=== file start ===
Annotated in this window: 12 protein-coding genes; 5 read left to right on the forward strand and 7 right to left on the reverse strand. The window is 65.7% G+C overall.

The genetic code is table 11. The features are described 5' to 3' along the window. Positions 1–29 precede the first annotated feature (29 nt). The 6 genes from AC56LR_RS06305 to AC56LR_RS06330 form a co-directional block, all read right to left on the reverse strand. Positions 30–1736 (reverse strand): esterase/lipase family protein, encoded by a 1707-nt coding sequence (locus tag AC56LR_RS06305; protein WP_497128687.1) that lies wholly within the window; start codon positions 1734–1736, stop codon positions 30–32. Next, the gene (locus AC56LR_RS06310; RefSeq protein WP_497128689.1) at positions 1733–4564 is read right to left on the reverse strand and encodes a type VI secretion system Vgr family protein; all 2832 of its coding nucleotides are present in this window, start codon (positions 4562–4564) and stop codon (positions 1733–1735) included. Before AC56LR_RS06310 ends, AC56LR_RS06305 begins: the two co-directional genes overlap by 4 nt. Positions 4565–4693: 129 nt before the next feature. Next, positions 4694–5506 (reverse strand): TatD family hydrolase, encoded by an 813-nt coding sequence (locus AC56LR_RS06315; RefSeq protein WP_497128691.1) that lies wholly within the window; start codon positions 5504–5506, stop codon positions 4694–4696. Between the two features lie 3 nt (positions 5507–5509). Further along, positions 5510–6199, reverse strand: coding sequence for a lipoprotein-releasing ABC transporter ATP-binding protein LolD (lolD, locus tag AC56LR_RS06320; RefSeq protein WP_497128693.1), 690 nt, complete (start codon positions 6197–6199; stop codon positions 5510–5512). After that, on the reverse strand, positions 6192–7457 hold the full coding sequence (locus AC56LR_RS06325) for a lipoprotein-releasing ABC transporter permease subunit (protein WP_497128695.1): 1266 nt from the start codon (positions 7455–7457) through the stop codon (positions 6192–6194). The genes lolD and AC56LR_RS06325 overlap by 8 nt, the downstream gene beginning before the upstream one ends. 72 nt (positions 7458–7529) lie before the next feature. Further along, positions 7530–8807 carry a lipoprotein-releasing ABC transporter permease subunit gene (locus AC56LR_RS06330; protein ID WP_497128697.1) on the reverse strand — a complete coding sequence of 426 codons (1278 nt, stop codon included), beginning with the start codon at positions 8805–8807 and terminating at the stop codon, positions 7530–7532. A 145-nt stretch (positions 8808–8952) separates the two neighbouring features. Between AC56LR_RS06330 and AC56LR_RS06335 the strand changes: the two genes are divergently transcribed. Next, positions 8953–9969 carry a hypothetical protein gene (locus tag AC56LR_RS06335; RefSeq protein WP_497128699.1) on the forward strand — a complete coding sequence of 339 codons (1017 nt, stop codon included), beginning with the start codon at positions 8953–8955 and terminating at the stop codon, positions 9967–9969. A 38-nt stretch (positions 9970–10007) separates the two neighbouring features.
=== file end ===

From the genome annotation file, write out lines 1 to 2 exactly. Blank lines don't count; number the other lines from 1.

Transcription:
Annotated in this window: 12 protein-coding genes; 5 read left to right on the forward strand and 7 right to left on the reverse strand. The window is 65.7% G+C overall.

The genetic code is table 11. The features are described 5' to 3' along the window. Positions 1–29 precede the first annotated feature (29 nt). The 6 genes from AC56LR_RS06305 to AC56LR_RS06330 form a co-directional block, all read right to left on the reverse strand. Positions 30–1736 (reverse strand): esterase/lipase family protein, encoded by a 1707-nt coding sequence (locus tag AC56LR_RS06305; protein WP_497128687.1) that lies wholly within the window; start codon positions 1734–1736, stop codon positions 30–32. Next, the gene (locus AC56LR_RS06310; RefSeq protein WP_497128689.1) at positions 1733–4564 is read right to left on the reverse strand and encodes a type VI secretion system Vgr family protein; all 2832 of its coding nucleotides are present in this window, start codon (positions 4562–4564) and stop codon (positions 1733–1735) included. Before AC56LR_RS06310 ends, AC56LR_RS06305 begins: the two co-directional genes overlap by 4 nt. Positions 4565–4693: 129 nt before the next feature. Next, positions 4694–5506 (reverse strand): TatD family hydrolase, encoded by an 813-nt coding sequence (locus AC56LR_RS06315; RefSeq protein WP_497128691.1) that lies wholly within the window; start codon positions 5504–5506, stop codon positions 4694–4696. Between the two features lie 3 nt (positions 5507–5509). Further along, positions 5510–6199, reverse strand: coding sequence for a lipoprotein-releasing ABC transporter ATP-binding protein LolD (lolD, locus tag AC56LR_RS06320; RefSeq protein WP_497128693.1), 690 nt, complete (start codon positions 6197–6199; stop codon positions 5510–5512). After that, on the reverse strand, positions 6192–7457 hold the full coding sequence (locus AC56LR_RS06325) for a lipoprotein-releasing ABC transporter permease subunit (protein WP_497128695.1): 1266 nt from the start codon (positions 7455–7457) through the stop codon (positions 6192–6194). The genes lolD and AC56LR_RS06325 overlap by 8 nt, the downstream gene beginning before the upstream one ends. 72 nt (positions 7458–7529) lie before the next feature. Further along, positions 7530–8807 carry a lipoprotein-releasing ABC transporter permease subunit gene (locus AC56LR_RS06330; protein ID WP_497128697.1) on the reverse strand — a complete coding sequence of 426 codons (1278 nt, stop codon included), beginning with the start codon at positions 8805–8807 and terminating at the stop codon, positions 7530–7532. A 145-nt stretch (positions 8808–8952) separates the two neighbouring features. Between AC56LR_RS06330 and AC56LR_RS06335 the strand changes: the two genes are divergently transcribed. Next, positions 8953–9969 carry a hypothetical protein gene (locus tag AC56LR_RS06335; RefSeq protein WP_497128699.1) on the forward strand — a complete coding sequence of 339 codons (1017 nt, stop codon included), beginning with the start codon at positions 8953–8955 and terminating at the stop codon, positions 9967–9969. A 38-nt stretch (positions 9970–10007) separates the two neighbouring features.